Veterans from any branch of the armed forces continue to feel the impact of their time in service on their mental health even after being discharged from active duty. Among these mental health concerns, depression can be exceptionally common. Combined with a culture that may celebrate the use of addictive substances, depression can have a profound effect on veteran sobriety. Depression and substance use in tandem can also have a dangerous, cyclic relationship. Thus, understanding the effects of depression on veteran sobriety is necessary to begin effective treatment at Hawaii Island Recovery.
Depression can be exceptionally difficult to overcome. Pervasive feelings of guilt, shame, and low mood can all have profound effects on each person’s lifestyle, making it difficult to tend to personal needs, responsibilities, work tasks, and other hobbies. Some signs of depression among veterans may include:
- Persistent low mood, or feeling of “emptiness”
- Disinterest in previous hobbies, interests, or social outlets
- Inconsistent eating habits
- Difficulty sleeping
- Inability or unwillingness to tend to responsibilities
- Feelings of pointlessness or pessimism
- Physical and emotional fatigue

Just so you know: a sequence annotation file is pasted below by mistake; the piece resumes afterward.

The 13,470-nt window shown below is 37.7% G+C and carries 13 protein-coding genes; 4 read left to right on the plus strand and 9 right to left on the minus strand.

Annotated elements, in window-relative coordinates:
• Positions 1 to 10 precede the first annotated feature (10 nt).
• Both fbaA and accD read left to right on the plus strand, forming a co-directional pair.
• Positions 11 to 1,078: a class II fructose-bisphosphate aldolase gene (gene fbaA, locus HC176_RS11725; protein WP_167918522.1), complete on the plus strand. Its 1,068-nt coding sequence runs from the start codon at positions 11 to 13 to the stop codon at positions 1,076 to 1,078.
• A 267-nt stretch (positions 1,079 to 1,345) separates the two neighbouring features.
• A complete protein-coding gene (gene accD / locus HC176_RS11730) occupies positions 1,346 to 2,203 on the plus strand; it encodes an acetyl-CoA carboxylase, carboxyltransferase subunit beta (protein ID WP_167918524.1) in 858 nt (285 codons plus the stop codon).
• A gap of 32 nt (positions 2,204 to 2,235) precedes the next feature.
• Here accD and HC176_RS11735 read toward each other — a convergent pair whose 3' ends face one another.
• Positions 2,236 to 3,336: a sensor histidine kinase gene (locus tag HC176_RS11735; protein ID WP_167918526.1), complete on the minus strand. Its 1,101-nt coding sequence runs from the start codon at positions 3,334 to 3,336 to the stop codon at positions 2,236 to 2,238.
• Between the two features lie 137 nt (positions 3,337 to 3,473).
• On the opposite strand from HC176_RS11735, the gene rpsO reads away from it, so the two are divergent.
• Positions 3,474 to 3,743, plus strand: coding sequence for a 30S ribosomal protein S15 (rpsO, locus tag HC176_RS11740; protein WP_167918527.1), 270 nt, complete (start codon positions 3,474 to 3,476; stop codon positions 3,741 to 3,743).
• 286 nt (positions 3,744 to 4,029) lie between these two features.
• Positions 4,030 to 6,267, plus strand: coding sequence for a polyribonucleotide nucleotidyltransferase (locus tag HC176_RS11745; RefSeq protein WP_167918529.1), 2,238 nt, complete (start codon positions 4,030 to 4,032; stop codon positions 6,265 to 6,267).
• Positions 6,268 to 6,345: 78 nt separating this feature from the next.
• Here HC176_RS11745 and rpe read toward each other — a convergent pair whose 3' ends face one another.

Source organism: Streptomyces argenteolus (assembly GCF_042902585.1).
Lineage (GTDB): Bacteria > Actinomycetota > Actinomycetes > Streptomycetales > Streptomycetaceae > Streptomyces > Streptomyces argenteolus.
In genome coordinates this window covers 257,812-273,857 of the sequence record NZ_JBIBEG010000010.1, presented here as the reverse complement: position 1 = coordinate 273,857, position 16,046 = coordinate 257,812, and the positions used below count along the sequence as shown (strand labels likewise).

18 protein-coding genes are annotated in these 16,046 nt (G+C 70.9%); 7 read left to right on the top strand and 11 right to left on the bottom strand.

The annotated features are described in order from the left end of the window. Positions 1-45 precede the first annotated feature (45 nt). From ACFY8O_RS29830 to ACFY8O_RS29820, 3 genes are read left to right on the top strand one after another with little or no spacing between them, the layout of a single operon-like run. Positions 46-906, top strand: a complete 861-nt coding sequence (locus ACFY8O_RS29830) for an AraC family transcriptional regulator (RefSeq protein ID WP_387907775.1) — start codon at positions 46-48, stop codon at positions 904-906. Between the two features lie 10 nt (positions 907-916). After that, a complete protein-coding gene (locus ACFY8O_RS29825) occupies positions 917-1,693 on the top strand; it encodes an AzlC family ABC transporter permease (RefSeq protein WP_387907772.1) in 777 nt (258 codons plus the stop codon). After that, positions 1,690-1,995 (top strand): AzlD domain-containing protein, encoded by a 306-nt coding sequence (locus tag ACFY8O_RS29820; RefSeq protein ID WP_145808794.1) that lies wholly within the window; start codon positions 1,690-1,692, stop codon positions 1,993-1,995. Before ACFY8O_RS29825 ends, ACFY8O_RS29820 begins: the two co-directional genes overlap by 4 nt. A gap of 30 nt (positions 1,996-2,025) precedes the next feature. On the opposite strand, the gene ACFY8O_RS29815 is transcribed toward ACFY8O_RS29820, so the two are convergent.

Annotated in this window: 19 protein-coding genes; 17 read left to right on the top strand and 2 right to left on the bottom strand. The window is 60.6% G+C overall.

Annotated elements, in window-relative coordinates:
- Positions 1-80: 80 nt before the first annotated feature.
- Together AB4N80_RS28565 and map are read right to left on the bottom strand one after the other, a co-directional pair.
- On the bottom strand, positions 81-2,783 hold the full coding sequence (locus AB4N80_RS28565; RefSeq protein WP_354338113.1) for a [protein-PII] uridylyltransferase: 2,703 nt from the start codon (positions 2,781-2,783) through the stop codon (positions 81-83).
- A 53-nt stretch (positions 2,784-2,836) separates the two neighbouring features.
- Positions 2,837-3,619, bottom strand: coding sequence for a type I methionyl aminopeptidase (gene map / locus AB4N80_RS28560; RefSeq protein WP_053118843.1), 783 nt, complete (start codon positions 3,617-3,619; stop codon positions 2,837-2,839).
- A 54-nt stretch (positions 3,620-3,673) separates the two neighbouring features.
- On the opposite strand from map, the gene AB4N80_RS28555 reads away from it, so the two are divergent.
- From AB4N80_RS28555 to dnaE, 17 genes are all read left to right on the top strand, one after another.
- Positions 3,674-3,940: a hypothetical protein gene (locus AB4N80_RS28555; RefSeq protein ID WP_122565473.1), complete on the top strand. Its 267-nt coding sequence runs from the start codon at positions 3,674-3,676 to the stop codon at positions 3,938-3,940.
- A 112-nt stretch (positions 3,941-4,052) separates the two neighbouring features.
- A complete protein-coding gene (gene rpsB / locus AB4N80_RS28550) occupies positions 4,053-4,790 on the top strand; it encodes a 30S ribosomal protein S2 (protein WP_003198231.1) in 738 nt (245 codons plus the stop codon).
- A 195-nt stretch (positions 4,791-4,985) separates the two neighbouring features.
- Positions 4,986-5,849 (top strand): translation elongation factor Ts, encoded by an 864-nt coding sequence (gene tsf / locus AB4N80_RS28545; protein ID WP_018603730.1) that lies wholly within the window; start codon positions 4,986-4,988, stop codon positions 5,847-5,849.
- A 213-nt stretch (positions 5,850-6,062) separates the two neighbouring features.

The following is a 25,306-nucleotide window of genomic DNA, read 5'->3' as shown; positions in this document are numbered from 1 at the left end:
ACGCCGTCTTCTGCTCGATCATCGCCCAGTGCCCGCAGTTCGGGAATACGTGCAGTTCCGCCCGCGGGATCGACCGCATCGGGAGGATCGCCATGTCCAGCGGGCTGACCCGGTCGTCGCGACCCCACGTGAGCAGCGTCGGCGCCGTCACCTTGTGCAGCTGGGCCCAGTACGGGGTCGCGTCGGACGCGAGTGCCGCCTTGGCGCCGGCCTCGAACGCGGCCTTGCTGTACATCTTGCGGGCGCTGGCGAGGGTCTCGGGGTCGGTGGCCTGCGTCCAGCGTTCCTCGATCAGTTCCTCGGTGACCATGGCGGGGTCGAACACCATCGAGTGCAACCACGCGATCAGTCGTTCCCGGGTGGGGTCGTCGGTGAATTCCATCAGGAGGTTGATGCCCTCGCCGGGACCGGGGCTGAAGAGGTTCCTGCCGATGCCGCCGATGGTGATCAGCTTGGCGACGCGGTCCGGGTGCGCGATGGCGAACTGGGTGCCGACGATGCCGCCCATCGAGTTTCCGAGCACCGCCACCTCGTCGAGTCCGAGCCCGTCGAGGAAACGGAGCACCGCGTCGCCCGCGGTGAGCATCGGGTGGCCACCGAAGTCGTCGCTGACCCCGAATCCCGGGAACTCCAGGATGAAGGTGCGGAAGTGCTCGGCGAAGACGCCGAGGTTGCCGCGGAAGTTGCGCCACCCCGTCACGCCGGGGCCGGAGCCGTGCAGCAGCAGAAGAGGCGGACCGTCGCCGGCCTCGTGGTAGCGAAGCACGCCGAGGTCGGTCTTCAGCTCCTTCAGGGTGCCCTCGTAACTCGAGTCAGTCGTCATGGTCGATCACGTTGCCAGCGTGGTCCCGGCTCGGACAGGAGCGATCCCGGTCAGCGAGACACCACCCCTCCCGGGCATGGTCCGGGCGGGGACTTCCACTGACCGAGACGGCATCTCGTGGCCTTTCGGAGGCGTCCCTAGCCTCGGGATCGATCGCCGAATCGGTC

- Difficulty concentrating
- Increased use of drugs or alcohol
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Sources of Depression Among Veterans
Veterans have a myriad of mental health challenges to overcome following their experiences in the line of duty. From anxiety and panic to post-traumatic stress disorder (PTSD), addressing the mental health needs of veterans and active service members is paramount. However, depression can still be the most common challenge for veterans to overcome, and veterans may experience personal, unique forms of depression for a variety of reasons.
Some of the most common challenges that can lead to depression in veterans include:
- Exposure to traumatic events in the line of duty
- Compromised sense of identity from military life or culture, especially among LGBTQ+ veterans or female veterans
- Feelings of loss, grief, or survivor’s guilt from losing brothers and sisters in arms
- Constant exposure to stress in military life, either on-base or through long deployments on tour
- Scars, aches, pains, and other physical injuries
- Barriers to treatment, either cultural or lack of access to address complex feelings when they manifest
- Transition stress or the loss of a feeling of belonging after leaving the military
- Long deployments away from family and loved ones
Drastically different cultures and life experiences can also make it difficult for many veterans to connect with peers in civilian life, birthing feelings of isolation and loneliness that can further depression among veterans. Even when surrounded by family and a community, if veterans feel they cannot discuss or be understood by others, these feelings of isolation can still be exceptionally prevalent.
The Effects of Military Life on Veteran Sobriety